Etymology
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anchorite (n.)

mid-15c., "hermit (especially those of the Eastern deserts in the two centuries after c. 300 C.E.), recluse, one who withdraws from the world for religious reasons," from Medieval Latin anchorita, Late Latin anchoreta, from Greek anakhoretes, literally "one who has retired," agent noun from anakhorein "to retreat, go back, retire (from battle, the world, etc.)," from ana "back" (see ana-) + khorein "withdraw, give place," from khoros "place, space, free space, room," from PIE root *ghē- "to release, let go; be released." Replaced Old English ancer, from Late Latin anchoreta. Related: Anchoritic.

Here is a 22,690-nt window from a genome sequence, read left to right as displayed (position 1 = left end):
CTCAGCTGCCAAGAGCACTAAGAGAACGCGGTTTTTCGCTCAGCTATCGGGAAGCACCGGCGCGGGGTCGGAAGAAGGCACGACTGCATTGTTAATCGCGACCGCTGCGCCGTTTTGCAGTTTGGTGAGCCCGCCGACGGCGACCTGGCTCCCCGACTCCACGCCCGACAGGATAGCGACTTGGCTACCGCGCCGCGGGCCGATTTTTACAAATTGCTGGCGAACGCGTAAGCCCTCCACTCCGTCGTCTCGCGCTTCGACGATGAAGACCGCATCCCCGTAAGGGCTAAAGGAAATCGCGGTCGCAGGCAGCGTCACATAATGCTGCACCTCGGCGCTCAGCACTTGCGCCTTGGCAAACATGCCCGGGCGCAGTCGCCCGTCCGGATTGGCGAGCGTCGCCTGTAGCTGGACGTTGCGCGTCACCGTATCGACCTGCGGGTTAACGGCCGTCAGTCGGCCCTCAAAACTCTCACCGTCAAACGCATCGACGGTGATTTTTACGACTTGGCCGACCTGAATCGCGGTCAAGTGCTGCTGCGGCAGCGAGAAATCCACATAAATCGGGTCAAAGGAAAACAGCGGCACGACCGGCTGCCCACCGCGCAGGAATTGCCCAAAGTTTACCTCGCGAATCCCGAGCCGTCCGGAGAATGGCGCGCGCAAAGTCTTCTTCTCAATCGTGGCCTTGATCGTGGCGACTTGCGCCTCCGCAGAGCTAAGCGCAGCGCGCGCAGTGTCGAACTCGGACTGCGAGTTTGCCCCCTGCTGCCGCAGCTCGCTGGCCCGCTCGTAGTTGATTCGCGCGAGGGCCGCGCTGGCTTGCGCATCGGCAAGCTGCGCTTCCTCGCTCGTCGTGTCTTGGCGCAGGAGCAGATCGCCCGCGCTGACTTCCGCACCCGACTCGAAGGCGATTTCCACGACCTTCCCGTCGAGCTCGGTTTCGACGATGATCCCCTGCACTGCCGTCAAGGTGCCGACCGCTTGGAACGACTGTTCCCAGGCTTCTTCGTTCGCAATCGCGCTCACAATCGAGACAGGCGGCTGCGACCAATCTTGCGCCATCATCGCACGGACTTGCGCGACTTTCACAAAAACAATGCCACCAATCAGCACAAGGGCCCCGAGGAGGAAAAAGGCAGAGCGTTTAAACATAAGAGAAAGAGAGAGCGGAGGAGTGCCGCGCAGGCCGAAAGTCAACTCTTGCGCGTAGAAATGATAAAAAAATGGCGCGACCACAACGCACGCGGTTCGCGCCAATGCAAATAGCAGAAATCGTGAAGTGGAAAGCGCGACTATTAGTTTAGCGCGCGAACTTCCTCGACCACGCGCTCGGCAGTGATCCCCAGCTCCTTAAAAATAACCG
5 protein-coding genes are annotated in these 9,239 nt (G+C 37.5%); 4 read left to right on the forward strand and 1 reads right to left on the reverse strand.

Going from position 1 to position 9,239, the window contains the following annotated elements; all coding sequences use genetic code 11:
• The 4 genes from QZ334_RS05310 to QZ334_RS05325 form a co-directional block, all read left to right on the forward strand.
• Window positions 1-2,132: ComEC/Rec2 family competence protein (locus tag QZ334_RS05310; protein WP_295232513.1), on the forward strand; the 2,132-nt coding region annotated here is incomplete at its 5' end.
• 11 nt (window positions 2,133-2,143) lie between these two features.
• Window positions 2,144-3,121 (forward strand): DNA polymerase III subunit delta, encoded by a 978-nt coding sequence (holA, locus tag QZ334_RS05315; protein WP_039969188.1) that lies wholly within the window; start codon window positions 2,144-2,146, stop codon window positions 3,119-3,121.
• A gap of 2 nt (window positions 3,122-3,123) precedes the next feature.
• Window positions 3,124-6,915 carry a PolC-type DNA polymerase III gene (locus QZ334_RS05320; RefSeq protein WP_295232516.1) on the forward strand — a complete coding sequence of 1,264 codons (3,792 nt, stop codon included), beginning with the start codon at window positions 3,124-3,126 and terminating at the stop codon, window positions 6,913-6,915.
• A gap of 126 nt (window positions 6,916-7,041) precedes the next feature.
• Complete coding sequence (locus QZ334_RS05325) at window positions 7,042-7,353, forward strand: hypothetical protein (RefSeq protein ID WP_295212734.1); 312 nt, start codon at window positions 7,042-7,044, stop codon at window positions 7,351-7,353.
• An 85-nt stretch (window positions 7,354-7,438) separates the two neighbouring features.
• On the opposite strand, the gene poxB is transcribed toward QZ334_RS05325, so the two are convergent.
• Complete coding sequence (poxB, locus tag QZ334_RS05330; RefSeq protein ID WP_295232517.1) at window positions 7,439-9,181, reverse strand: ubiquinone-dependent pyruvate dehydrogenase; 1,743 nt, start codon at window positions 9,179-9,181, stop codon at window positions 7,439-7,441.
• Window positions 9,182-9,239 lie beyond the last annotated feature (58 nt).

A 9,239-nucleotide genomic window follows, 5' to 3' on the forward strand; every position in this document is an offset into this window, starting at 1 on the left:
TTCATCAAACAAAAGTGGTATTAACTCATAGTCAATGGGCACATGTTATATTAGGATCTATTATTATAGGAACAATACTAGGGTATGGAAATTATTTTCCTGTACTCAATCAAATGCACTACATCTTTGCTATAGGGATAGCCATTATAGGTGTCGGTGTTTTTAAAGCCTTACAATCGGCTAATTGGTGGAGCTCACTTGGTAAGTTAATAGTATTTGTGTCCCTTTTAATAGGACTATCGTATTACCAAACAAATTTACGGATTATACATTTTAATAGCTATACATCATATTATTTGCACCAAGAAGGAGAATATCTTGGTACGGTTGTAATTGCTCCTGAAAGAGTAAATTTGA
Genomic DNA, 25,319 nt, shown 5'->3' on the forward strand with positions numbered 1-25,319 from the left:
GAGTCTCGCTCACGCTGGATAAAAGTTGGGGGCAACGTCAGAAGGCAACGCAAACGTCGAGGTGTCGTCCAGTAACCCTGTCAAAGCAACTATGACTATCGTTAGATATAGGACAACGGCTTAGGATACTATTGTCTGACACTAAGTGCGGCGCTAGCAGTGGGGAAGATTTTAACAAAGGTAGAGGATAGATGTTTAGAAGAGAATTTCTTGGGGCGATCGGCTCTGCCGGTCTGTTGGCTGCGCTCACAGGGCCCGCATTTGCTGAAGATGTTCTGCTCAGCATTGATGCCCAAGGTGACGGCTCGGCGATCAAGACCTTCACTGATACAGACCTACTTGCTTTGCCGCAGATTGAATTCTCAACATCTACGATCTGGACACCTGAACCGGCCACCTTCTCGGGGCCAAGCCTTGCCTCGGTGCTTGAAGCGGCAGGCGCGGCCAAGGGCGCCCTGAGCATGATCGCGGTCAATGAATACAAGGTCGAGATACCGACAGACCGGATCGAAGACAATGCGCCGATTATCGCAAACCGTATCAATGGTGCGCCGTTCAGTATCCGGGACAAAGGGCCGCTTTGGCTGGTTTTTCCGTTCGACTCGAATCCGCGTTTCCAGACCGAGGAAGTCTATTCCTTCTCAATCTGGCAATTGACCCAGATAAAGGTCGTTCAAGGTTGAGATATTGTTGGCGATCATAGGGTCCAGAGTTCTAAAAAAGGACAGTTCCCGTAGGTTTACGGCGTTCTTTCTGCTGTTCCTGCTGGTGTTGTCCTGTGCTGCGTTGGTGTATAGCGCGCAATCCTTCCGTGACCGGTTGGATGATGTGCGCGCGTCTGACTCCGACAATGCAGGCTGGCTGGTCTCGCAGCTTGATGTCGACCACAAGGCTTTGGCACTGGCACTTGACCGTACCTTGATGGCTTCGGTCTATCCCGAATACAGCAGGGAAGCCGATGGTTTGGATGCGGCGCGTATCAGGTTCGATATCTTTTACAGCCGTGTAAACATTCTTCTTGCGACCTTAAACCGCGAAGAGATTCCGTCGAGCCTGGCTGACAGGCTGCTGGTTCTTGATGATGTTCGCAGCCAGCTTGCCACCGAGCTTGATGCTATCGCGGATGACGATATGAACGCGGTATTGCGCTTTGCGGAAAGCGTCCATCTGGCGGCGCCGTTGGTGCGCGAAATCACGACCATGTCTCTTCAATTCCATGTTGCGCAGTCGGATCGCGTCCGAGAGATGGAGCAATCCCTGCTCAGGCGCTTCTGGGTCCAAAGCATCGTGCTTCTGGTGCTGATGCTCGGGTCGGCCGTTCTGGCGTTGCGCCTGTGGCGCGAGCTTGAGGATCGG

There is, perhaps, no phase in the moral history of mankind of a deeper or more painful interest than this ascetic epidemic. A hideous, sordid, and emaciated maniac, without knowledge, without patriotism, without natural affection, passing his life in a long routine of useless and atrocious self-torture, and quailing before the ghastly phantoms of his delirious brain, had become the ideal of the nations which had known the writings of Plato and Cicero, and the lives of Socrates and Cato. [W.E.H. Lecky, "History of European Morals," 1869]

updated on June 28, 2022

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Definitions of anchorite from WordNet

anchorite (n.)
one retired from society for religious reasons;
Synonyms: hermit
From wordnet.princeton.edu, not affiliated with etymonline.